Table 4. Compressive strengh results.
Table 5. Flexural strength development results.
The results in Figures 6(a)-(d) and Figures 7(a)-(d) show that the compressive and flexural strength decrease with the increase of the substitution rate of pozzolan. The compressive and the flexural strength are low at 7 and 28 days in mortar containing pozzolan. But at old age (90 days) the mortar having 10% of pozzolan has greater compressive values 62.94 Mpa, 66.03 Mpa, 59.8 Mpa respectively for PCB, PCC and PCN, closer to the reference mortar which has a value of 67.02 MPa at the same age. This is because at a young age (before 28 days) many pozzolan ash particles remained unattacked by calcium hydroxides as it is the case in coal bottom ash particle and in rice husk ash (Hwang et al., 2011). Mortars made from pozzolan, despite their poor performance at a young age tend to catch up with time the reference mortar at 90 days (Table 4 and Table 5).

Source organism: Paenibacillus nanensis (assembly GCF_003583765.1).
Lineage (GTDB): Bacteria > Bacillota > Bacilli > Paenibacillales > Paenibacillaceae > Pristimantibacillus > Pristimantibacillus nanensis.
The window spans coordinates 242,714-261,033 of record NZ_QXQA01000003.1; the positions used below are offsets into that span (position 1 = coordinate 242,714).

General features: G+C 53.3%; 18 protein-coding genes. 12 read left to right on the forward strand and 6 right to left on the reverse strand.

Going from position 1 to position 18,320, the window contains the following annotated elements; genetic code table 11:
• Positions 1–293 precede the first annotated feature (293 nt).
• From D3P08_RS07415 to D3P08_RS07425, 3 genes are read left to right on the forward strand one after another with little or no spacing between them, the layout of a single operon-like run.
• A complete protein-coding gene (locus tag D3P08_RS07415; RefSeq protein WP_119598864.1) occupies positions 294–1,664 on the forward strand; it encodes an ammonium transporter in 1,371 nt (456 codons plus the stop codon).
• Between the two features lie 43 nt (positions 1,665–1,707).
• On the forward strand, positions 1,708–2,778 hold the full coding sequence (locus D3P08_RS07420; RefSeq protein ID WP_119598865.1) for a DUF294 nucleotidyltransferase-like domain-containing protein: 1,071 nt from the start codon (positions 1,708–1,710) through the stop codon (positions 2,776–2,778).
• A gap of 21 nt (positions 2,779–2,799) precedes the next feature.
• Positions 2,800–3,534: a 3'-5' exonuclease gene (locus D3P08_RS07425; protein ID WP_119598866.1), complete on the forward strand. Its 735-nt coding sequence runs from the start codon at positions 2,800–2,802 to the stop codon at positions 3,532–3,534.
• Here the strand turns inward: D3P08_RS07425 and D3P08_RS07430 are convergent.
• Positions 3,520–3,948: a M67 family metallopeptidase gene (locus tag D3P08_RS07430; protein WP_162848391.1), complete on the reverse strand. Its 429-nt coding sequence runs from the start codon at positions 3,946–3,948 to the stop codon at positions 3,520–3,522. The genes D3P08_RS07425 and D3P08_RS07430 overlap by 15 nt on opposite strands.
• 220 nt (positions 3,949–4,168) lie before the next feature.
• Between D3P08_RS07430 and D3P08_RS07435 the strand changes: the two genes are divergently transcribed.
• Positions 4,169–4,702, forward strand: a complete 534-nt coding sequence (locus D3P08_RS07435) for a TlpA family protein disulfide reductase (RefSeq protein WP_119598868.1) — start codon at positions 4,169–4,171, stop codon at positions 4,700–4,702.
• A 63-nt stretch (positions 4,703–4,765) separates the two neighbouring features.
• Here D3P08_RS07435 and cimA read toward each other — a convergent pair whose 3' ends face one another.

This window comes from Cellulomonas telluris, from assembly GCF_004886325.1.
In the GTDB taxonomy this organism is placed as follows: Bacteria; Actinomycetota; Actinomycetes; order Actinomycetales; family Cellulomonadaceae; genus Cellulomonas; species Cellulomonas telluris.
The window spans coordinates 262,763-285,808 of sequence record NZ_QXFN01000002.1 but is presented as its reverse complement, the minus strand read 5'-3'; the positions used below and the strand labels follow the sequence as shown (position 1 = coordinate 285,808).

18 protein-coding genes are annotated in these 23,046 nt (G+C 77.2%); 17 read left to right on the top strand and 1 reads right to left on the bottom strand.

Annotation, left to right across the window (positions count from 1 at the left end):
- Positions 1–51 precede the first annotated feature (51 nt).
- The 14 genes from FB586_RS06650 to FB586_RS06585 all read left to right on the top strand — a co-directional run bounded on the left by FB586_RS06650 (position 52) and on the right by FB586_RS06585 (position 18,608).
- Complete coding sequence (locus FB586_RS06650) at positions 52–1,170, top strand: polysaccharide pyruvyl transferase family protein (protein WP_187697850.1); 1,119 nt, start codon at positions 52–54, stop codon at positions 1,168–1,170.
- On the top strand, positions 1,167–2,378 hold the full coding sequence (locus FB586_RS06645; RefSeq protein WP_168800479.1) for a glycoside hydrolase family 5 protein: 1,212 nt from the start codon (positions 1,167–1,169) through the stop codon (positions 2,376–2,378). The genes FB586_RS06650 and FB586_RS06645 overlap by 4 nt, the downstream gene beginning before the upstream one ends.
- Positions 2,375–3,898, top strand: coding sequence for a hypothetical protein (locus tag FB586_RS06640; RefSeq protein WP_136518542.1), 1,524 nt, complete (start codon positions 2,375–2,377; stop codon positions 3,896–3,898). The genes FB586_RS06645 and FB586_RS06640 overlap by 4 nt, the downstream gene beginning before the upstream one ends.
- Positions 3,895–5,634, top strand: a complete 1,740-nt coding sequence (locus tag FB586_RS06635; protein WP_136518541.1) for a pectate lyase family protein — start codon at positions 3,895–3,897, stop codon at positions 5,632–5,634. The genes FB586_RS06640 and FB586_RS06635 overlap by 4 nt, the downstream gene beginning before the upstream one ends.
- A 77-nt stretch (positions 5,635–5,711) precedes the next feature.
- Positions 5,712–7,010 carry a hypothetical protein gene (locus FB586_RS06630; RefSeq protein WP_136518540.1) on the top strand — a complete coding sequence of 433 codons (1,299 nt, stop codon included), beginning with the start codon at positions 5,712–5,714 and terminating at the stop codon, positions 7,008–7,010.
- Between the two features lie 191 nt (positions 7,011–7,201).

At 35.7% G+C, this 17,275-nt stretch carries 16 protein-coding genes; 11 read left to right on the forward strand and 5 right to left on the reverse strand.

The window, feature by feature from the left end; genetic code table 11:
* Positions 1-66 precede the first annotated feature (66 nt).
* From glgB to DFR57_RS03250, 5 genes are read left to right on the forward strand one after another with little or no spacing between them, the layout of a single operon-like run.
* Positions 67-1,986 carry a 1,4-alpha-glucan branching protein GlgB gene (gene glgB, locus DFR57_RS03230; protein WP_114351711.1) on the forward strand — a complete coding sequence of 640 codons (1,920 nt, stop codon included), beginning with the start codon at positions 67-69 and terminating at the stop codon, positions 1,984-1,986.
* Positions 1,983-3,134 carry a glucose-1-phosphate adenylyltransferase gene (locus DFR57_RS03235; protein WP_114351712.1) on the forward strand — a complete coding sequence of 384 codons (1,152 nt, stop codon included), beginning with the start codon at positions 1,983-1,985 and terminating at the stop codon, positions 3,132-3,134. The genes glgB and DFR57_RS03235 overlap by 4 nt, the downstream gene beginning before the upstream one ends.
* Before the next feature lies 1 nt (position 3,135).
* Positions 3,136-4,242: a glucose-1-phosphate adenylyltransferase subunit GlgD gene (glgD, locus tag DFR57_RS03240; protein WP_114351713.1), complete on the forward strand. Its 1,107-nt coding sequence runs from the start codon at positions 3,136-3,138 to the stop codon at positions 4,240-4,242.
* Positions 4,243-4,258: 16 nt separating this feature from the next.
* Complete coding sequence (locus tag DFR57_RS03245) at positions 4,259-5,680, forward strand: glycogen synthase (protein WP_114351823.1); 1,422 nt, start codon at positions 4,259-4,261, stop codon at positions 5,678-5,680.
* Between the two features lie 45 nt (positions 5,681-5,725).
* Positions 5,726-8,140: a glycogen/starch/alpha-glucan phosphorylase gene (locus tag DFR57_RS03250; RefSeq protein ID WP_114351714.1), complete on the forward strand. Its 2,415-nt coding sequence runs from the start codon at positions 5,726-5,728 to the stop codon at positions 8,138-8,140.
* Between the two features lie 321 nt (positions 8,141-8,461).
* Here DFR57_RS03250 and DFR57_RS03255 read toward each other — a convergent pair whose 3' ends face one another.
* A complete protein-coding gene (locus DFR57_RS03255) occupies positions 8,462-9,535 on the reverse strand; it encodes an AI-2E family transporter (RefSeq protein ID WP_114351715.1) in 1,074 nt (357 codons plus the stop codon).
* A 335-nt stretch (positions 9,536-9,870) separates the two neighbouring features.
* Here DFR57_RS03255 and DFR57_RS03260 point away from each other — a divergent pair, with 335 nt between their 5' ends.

3.5. Pozzolanic Index Activity
The results reveal that for the three study pyroclastics, the pozzolanic activity index is greater or equal to 74.54% (Table 6).
According to Figure 8, the activity index values decrease with the increase of pozzolan content. The 03 pozzolans PCB, PCC and PCN activity indexes are 82%, 83.47% and 74.54% respectively. This shows that PCC is the most reactive pozzolan followed by PCB and PCN.